I knew this was bullshit, on all three counts. I was right.
Self-publishing means that writers don’t have to convince a publisher that our books are marketable, and that it’s worth the investment of a print run. It means that if we know that our blog post about atheist anger went super-viral, if we know that our YouTube video about atheist anger went super-viral, if we know that every time we give our talk about atheist anger it gets met with wild applause, if we know that there are a whole lot of people in the atheist community who want their anger validated and who want to explain that anger to their friends and family — for that matter, if we know that the atheist community, you know, exists — we don’t have to beat our heads against the wall at the ignorance of the Big Five publishing houses. We can shrug our shoulders, scoff at how out of touch they are, and just do it ourselves.
This is good for me as a writer. And it’s good for me as a reader. It doesn’t just mean that I can make a living as a writer. It means that I can read books by other writers who didn’t need to find print publishers for their work — because they were able to self-publish.
That being said, there are things that I like about physical print books, and that make me understand why some people prefer them.
Bookshelves. I like going into people’s houses and browsing their bookshelves. It gives me a sense of who they are, and it gives me ideas about things I might like to read. And I like it when other people come to our house and look at our bookshelves: it gives them a sense of who we are, and gives them ideas about things they might like to read.
There is a solution to this that I’m considering. I’m considering getting one of those electronic picture frames, those devices that display a rotating gallery of images — and putting book covers from our ebook collections on it, and putting it in our library, so people who visit can browse our ebooks, just like they can browse our shelves. It might be more trouble than it’s worth, though — I’d have to either figure out a way to automatically update it when we buy new books, or update it by hand every so often. It’s certainly not as easy as sticking a book on the shelf and having it go in the gallery — but it would be better than nothing.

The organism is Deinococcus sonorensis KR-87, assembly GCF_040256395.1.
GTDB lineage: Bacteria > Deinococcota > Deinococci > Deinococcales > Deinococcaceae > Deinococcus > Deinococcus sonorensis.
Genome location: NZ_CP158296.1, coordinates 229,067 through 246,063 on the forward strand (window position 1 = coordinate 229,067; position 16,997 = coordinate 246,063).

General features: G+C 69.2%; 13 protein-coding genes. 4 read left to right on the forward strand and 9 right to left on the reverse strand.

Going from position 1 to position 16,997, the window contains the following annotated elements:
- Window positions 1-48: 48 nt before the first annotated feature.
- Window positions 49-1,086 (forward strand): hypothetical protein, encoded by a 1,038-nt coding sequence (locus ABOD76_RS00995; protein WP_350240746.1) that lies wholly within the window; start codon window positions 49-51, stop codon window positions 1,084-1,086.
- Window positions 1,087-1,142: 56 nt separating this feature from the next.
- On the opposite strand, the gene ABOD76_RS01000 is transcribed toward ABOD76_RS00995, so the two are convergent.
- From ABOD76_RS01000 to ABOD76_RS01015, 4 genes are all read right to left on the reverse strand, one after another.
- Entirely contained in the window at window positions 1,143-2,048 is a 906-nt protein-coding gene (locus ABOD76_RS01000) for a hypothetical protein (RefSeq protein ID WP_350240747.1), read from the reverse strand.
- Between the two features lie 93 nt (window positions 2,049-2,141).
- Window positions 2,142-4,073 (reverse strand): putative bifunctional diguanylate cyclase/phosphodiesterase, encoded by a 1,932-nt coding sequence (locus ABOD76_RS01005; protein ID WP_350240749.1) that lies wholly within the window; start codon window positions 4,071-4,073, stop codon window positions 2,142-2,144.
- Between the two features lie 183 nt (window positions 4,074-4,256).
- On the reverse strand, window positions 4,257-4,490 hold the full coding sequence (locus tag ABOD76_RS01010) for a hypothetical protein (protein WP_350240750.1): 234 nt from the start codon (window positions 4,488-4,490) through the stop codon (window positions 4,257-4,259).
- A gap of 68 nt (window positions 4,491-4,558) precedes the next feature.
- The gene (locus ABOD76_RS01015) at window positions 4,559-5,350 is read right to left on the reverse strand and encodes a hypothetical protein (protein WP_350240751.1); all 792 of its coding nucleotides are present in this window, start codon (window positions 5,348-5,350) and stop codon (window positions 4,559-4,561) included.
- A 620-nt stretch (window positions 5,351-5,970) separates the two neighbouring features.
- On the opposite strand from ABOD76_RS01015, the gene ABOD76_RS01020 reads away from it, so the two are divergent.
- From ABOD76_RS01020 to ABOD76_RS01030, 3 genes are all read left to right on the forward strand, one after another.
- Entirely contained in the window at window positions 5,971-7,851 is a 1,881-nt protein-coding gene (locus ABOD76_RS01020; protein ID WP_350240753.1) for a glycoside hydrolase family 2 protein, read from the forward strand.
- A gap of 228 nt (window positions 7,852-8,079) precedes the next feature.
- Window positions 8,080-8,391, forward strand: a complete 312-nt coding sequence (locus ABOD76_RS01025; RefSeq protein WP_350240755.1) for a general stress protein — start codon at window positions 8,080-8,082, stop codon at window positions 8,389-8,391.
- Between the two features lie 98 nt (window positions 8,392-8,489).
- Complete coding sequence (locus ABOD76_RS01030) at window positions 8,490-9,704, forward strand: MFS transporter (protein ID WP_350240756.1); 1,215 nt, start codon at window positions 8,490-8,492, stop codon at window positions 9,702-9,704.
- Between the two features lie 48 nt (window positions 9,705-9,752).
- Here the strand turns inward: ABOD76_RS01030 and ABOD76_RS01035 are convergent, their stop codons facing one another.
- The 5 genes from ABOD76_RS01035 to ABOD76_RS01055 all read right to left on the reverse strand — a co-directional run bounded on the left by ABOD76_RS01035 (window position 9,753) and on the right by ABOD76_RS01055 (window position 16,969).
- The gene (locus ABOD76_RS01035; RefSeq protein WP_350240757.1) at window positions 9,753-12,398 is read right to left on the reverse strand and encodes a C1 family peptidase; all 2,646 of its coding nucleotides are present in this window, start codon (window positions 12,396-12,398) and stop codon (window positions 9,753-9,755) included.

Reading in the bath. Has anyone tried those ebook waterproofing doodads? Do they work? I like to read in the bath; it would be nice to be able to read whatever book(s) I’m currently reading, and not whatever book I’m willing to get wet.
Something resembling permanence. It scares me to think that, if modern civilization collapsed and were then re-built over hundreds of years, any book published only as an e-book would probably be lost. Books that were printed as physical books might get saved. We can read things today that were written in ancient China or ancient Rome. If those things had been published only on some ancient version of ebooks, we probably wouldn’t be able to.
Thoughts? Do you prefer one book format to another — and if so, why? If possible, please frame your responses in terms of your personal preferences, rather than Why Everyone Else Should Like The Same Format I Do And Anyone Who Doesn’t Is Just Plain Wrong. Thanks.